We covered Intel Realsense technology ever since it was unveiled at CES 2014 with a 3D depth camera and Nuance Dragon Assitant voice technology for various AI applications including robotics, digital signage, and 3D scanners. Our last post was in January 2021 about a Rockchip RK3399 based industrial-grade 3D vision camera together with Intel’s announcement of RealSense ID facial authentication.
But RealSense is going away according to a report by CRN explaining Intel was phasing out RealSense AI depth cameras. The email from Intel reads in part:
We are winding down our RealSense business and transitioning our computer vision talent, technology and products to focus on advancing innovative technologies that better support our core businesses and IDM 2.0 strategy
We will continue to meet our commitments to our current customers and are working with our employees and customers to ensure a smooth transition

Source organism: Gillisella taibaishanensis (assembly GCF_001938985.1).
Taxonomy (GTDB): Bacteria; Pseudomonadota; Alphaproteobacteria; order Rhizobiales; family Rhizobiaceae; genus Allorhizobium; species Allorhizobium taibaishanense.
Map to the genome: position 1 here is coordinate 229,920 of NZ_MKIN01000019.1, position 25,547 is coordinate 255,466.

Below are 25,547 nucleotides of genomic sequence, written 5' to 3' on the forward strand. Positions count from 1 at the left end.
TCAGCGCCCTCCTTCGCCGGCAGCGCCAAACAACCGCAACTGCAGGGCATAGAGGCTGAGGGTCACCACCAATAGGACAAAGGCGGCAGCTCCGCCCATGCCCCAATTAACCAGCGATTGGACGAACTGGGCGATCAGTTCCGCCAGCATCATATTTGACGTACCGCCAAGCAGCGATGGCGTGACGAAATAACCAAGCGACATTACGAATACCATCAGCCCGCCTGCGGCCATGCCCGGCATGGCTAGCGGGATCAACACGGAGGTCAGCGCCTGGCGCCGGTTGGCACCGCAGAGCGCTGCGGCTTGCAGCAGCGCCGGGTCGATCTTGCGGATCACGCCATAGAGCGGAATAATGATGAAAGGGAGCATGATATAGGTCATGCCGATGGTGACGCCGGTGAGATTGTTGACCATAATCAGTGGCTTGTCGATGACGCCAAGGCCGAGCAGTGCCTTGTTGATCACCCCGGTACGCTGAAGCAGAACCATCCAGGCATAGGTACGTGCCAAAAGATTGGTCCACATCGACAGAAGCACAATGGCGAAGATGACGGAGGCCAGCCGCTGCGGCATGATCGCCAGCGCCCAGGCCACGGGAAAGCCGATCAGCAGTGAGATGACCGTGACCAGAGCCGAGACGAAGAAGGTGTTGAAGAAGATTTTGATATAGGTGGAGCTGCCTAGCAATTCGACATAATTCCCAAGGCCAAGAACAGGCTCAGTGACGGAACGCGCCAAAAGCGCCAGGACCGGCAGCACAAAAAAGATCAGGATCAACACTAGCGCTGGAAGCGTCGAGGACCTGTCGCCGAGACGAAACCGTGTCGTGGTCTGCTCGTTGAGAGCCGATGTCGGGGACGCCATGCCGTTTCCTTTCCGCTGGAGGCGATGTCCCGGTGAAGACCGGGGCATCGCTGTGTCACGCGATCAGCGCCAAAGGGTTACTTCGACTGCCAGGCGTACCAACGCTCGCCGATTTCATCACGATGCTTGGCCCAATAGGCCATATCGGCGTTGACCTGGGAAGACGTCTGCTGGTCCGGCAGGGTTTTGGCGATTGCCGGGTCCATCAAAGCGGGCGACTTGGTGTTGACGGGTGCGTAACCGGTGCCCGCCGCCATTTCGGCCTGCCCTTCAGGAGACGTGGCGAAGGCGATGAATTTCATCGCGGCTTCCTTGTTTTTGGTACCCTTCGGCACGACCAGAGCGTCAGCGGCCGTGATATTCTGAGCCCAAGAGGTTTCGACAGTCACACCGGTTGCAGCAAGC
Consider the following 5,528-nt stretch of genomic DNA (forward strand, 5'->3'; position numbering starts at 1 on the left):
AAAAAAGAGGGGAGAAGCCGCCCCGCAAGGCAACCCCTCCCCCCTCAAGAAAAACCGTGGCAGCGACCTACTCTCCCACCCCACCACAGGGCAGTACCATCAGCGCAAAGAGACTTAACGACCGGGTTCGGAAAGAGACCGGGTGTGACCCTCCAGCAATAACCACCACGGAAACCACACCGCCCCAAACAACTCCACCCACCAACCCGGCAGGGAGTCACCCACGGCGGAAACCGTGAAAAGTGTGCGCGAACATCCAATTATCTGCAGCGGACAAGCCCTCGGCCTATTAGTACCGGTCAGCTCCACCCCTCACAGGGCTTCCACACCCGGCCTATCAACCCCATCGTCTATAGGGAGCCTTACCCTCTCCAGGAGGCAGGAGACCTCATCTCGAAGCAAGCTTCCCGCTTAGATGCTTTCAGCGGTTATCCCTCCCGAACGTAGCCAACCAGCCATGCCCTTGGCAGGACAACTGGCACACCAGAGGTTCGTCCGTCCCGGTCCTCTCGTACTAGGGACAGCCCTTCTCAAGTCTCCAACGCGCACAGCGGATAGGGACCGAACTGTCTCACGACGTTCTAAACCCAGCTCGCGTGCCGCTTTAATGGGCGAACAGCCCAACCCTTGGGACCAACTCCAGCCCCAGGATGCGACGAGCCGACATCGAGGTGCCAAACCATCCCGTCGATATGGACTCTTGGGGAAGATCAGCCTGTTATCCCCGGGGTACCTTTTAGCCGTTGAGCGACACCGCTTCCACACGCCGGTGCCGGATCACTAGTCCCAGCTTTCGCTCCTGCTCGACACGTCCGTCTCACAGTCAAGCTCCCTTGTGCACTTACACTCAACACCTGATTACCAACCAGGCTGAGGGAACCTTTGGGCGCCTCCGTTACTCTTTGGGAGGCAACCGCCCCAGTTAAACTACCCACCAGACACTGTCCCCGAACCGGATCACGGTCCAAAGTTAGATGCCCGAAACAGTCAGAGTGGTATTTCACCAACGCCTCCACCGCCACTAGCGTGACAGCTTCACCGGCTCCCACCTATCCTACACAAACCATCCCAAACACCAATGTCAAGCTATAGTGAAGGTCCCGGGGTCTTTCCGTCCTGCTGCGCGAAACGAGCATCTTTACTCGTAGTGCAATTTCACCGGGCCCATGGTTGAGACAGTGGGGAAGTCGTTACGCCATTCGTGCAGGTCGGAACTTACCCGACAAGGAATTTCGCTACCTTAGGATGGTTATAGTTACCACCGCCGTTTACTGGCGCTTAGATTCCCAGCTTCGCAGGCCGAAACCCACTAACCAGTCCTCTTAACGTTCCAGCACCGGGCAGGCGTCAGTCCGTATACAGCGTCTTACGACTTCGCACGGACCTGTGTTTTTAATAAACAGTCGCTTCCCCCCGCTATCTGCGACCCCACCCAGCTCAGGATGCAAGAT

The transition will be orderly as Intel is used to with its end-of-life notices, and “will honor current customer commitments” to existing customers. I could not find a Product Discontinuance notice yet, so we don’t know the exact schedule, but it’s typically spread over a 9-month period following the official announcement. As one may expect, the main reason for the decision was that RealSense cameras were only selling in small numbers, and it was not profitable.
CRN further explains Sagi Ben Moshe, the head of RealSense and general manager of Intel’s Emerging Growth and Incubation group, has left Intel after ten years of services about two weeks ago, and the company plans to apply the technical expertise and talent in computer vision it developed with RealSense to support other functions in the chipmaker’s core businesses. That could mean remaining engineers from the RealSense teams might now work on the OpenVINO toolkit for AI edge applications on Intel CPU, integrated graphics, as well as Intel Movidius based accelerators like the Intel Neural Compute Stick 2.
Via Slashdot (Thanks to Michael for the tip)
Jean-Luc started CNX Software in 2010 as a part-time endeavor, before quitting his job as a software engineering manager, and starting to write daily news, and reviews full time later in 2011.